Activity: Generate a Javadoc from a sample project
Javadoc is the standard output for Java APIs, and it’s really easy to build a Javadoc. The Javadoc is generated through something called a “doclet.” Different doclets can parse the Java annotations in different ways and produce different outputs. But by and large, almost every Java documentation uses Javadoc. Javadoc is standard and familiar to Java developers.
Characteristics of Javadoc
Here are some other characteristics of Javadoc:
- Javadoc is supported by Oracle.
- Javadoc’s output integrates directly into IDEs that developers use.
- The Javadoc output is skinnable, but you can’t add non-ref files to it.
- The Javadoc comment style is highly similar to most other document generators.
Generate a Javadoc
- In Eclipse, go to File > Export.
- Expand Java and select Javadoc. Then click Next.
Select your project and package. Then in the right pane, select the classes you want included in the Javadoc — in this case, Dynamite.java and ACMESmartphone.java.
Don’t select the class that contains your main method because you don’t need to provide Java documentation for your program; your Javadoc will provide documentation for the classes that developers might choose to use in their programs. In this sample project, the main method is included in App.java.
Select which visibility option you want: Private, Package, Protected, or Public. Generally you select Public.
Your API probably has a lot of helper or utility classes used on the backend, but only a select number of classes will actually be used by your developer audience. These classes are made public. It’s the public classes that your developer audience will use that form the API aspect of the class library.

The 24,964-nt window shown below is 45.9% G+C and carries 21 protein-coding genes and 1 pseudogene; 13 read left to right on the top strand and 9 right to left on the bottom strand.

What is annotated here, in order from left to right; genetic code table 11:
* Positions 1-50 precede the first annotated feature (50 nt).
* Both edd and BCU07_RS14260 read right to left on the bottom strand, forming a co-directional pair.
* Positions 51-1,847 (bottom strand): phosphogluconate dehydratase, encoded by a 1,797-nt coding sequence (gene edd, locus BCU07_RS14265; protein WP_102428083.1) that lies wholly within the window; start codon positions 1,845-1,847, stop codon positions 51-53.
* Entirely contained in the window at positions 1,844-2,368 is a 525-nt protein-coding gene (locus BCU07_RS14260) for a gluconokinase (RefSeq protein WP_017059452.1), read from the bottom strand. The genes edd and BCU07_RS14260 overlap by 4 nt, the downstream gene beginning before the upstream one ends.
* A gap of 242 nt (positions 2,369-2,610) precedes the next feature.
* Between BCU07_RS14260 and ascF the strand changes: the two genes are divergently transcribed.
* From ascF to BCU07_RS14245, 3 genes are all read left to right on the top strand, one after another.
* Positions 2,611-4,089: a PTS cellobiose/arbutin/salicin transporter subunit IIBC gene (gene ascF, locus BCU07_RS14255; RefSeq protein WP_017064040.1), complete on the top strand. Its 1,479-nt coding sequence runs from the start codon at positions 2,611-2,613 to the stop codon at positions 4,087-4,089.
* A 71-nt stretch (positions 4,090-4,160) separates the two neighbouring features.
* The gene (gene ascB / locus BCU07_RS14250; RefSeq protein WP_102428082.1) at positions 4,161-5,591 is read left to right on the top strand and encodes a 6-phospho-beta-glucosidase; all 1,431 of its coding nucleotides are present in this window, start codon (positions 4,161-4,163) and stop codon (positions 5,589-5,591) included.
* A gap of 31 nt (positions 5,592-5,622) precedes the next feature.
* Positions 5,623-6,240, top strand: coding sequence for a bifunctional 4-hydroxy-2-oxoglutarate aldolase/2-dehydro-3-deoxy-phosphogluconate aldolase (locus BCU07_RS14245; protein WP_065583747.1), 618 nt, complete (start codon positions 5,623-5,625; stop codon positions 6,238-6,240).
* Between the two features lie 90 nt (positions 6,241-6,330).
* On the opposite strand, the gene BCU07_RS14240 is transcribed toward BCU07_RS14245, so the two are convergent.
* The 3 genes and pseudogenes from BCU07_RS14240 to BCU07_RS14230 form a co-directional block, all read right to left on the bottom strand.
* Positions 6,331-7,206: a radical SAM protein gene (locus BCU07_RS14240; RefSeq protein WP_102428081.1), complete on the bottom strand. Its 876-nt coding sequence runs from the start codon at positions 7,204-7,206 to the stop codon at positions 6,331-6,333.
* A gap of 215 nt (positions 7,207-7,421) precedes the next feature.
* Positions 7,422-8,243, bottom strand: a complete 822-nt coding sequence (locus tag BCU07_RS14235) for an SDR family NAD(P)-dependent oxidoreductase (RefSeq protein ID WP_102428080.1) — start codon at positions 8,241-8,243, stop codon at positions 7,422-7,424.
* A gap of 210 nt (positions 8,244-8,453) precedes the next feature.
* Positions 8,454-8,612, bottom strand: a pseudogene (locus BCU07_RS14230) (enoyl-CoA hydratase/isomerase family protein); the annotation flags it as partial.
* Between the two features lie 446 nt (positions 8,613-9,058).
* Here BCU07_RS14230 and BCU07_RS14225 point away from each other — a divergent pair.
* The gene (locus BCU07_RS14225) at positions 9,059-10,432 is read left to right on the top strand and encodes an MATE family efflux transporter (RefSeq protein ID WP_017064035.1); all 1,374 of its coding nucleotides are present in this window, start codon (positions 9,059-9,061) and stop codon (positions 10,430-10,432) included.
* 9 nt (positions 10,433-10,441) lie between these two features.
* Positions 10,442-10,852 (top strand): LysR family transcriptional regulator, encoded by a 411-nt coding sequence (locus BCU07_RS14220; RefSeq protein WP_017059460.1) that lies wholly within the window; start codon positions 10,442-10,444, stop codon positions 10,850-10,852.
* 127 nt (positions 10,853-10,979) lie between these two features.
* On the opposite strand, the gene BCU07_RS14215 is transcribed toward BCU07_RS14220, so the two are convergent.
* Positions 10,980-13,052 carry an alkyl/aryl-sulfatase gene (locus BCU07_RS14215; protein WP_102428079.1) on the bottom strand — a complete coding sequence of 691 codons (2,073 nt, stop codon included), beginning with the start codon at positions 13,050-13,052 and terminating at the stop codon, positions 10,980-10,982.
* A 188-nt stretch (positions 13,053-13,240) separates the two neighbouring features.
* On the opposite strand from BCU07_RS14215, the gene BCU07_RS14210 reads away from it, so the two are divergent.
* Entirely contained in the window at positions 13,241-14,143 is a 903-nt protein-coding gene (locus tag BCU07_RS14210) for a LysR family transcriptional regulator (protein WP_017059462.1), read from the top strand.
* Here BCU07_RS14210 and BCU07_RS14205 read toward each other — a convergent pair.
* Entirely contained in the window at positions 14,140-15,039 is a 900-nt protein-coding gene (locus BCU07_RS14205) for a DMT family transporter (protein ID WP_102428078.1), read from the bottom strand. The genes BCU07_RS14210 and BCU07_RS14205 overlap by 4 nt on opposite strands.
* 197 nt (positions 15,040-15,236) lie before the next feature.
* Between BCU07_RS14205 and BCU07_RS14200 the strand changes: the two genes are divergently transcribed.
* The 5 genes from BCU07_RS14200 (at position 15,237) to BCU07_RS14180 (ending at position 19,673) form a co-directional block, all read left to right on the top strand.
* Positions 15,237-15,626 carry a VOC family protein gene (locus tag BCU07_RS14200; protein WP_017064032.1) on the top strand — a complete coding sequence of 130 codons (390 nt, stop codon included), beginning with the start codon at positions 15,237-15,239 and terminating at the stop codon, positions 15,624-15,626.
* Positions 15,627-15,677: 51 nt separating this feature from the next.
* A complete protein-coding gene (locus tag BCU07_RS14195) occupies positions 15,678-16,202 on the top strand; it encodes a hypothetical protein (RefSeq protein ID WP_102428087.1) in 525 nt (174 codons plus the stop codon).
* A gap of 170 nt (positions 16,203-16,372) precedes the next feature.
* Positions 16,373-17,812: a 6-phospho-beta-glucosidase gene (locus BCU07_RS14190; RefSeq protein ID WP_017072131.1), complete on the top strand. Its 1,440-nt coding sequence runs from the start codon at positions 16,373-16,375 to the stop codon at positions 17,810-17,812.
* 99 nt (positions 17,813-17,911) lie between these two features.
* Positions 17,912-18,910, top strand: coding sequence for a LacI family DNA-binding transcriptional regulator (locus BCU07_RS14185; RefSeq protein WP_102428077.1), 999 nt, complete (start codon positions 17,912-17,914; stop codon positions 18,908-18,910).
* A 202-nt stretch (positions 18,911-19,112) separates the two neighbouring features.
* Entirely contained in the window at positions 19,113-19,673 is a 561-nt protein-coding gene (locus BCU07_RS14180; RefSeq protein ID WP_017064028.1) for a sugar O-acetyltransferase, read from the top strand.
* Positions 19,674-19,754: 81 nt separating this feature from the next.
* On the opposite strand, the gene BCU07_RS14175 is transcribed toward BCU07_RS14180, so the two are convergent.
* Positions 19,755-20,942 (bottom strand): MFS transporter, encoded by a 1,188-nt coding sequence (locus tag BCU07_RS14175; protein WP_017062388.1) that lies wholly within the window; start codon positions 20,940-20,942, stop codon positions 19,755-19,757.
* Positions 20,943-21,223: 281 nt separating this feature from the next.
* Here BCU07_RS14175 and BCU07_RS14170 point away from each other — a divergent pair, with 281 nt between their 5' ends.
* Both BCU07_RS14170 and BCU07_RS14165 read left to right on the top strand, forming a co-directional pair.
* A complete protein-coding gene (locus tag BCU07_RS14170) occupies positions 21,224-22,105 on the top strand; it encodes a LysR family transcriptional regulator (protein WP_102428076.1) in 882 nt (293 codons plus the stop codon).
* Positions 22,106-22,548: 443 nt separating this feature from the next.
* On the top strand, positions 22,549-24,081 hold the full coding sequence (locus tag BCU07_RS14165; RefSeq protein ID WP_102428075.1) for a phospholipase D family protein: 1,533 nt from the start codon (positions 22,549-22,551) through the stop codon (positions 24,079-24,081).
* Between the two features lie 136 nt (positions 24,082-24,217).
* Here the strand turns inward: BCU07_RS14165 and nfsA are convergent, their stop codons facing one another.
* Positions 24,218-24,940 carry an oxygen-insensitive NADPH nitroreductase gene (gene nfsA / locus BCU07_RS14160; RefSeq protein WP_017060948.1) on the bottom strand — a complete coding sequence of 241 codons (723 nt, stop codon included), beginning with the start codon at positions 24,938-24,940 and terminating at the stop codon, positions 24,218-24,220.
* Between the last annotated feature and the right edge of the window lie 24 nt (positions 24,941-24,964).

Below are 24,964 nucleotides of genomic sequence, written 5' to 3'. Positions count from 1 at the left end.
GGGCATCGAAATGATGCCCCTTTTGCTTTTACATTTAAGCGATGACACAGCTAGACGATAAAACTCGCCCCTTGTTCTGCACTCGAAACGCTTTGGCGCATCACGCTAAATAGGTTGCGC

- Make sure the Use standard doclet radio button is selected. (It’s selected by default.)
Click the Browse button and select the output location where you want the Javadoc generated. By default, it will be generated in the same project folder as your code, but in a subfolder called doc. This way you can browse the Javadoc directly within your Eclipse IDE.
For this activity, choose a different output location (such as a folder on your desktop or in your documents) other than the default. Reason being, the project already has the generated Javadoc in a docs folder, so you might not even realize that you’ve generated a Javadoc file because your new output will just overwrite the existing doc files.
When developers deliver Java libaries, they often include the doc directly in a distributed zip file that contains that JAR. Users are accustomed to looking in the doc folder for documentation.
Here you can select if you want to omit some tags, such as @author and @deprecated. Generally you don’t include the @author tag, since it may only be important internally, not externally. You can also select different options in the Javadoc frame. If you have a custom stylesheet, you can select it here. Most likely you would only make superficial style changes such as with colors.
Here you can select an HTML page that you want to be your overview page in the Javadoc. You can select any HTML page and it will be included in the index.
If the Finish button isn’t available, it might be because Eclipse can’t find the right Javadoc executable. You can click Configure and browse to the file manually. On a Macbook Pro, the Javadoc file is at
If prompted to update the Javadoc location (which likely differs from your Eclipse workspace location), do so by clicking Yes to all.
Browse to the destination location and open the index.html file in your browser to view the files.
Javadoc and error checking
Javadoc also checks your tags against the actual code. If you have parameters, exceptions, or returns that don’t match up with the parameters, exceptions, or returns in your actual code, then Javadoc will show some warnings.
Try removing a parameter from a method and generate the Javadoc again. Make sure the console window is open.
Auto-building the Javadoc
In most development shops, you’ll never manually create a Javadoc file as I’ve explained here. Javadoc allows you to build it from the command line by feeding it a configuration file. Most developers have a build management tool where they can configure outputs from their code, including Javadoc. If developers ask you to build the Javadoc, chances are their build management system might be somewhat primitive. However, it can be helpful to build the Javadoc output yourself (as I’ve explained here) to test and review the output prior to generating it through the build management tool.
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